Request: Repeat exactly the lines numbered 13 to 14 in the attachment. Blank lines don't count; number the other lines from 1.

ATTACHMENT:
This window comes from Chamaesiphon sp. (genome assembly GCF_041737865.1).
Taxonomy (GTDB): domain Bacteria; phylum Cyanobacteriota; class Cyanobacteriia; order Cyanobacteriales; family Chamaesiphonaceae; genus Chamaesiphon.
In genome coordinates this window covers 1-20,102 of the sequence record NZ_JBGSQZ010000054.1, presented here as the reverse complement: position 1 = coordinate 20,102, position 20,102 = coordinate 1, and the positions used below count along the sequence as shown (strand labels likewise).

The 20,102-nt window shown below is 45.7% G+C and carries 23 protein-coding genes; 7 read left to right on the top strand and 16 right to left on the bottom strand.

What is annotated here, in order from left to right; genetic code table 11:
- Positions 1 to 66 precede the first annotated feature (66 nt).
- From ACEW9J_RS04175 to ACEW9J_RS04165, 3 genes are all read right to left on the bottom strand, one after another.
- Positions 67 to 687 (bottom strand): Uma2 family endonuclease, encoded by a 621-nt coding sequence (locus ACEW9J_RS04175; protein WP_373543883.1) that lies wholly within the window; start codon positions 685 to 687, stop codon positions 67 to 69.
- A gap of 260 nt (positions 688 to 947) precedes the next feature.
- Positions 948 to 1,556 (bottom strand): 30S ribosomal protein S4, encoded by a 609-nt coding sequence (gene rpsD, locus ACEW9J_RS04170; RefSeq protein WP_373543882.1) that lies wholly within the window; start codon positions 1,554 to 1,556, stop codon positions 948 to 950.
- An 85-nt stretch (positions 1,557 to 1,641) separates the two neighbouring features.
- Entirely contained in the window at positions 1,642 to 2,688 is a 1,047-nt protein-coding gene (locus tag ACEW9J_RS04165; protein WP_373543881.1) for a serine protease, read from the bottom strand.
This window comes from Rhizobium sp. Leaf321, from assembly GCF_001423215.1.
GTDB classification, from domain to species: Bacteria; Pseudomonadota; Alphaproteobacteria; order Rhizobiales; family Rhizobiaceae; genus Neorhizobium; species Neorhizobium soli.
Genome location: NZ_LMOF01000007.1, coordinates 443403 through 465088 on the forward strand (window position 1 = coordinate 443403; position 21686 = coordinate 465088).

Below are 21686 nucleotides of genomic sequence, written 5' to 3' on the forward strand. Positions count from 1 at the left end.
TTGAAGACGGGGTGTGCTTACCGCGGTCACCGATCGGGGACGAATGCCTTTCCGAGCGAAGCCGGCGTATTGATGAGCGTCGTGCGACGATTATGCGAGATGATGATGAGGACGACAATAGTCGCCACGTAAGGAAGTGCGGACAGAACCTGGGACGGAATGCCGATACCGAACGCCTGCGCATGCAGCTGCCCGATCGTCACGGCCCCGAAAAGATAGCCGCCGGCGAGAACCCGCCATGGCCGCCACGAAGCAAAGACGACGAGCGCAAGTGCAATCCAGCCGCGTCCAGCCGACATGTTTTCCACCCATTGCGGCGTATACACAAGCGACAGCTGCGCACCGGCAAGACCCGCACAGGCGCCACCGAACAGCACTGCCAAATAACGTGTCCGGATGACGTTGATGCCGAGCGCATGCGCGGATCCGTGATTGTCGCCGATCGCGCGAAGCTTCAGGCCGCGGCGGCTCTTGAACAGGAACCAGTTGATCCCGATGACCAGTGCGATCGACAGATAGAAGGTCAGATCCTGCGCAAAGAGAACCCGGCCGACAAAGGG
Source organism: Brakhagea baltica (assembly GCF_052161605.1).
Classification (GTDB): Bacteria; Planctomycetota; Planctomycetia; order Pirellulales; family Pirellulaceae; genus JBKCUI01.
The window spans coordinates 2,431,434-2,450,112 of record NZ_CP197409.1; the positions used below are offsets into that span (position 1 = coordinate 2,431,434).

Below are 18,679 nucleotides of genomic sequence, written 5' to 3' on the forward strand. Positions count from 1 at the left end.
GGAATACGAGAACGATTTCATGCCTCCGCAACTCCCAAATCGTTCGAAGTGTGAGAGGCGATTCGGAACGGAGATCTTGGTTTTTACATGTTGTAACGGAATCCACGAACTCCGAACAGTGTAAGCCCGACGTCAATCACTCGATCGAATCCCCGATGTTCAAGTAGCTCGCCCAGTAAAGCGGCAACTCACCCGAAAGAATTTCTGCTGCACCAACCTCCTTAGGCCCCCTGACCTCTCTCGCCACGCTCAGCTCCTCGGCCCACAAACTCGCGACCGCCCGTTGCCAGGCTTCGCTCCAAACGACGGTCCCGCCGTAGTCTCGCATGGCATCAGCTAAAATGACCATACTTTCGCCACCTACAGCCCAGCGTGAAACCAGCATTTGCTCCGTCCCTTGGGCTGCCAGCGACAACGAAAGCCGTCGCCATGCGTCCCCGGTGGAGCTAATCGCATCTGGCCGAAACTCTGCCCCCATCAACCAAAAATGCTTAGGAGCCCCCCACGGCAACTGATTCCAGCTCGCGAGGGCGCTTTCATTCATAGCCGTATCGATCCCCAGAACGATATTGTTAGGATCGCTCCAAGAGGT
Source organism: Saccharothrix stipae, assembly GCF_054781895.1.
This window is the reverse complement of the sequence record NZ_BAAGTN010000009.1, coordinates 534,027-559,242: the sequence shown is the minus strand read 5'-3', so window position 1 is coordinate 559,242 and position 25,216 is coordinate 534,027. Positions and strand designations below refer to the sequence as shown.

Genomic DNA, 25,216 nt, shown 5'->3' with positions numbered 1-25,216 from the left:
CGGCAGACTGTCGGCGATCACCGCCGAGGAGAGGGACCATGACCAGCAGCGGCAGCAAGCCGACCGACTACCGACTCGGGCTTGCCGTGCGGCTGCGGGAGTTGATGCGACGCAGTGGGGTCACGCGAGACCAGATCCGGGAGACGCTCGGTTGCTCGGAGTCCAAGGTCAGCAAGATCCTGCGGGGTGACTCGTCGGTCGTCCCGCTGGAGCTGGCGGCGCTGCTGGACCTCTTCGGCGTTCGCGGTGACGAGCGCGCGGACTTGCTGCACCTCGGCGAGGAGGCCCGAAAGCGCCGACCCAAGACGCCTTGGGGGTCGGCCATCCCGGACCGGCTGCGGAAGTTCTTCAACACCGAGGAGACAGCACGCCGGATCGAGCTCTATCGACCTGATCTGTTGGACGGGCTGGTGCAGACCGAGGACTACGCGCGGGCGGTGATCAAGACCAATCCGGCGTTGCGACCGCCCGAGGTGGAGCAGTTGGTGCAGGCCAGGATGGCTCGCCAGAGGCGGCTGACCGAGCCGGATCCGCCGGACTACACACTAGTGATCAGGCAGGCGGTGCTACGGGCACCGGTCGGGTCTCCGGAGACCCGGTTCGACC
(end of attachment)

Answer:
This window comes from Rhizobium sp. Leaf321, from assembly GCF_001423215.1.
GTDB classification, from domain to species: Bacteria; Pseudomonadota; Alphaproteobacteria; order Rhizobiales; family Rhizobiaceae; genus Neorhizobium; species Neorhizobium soli.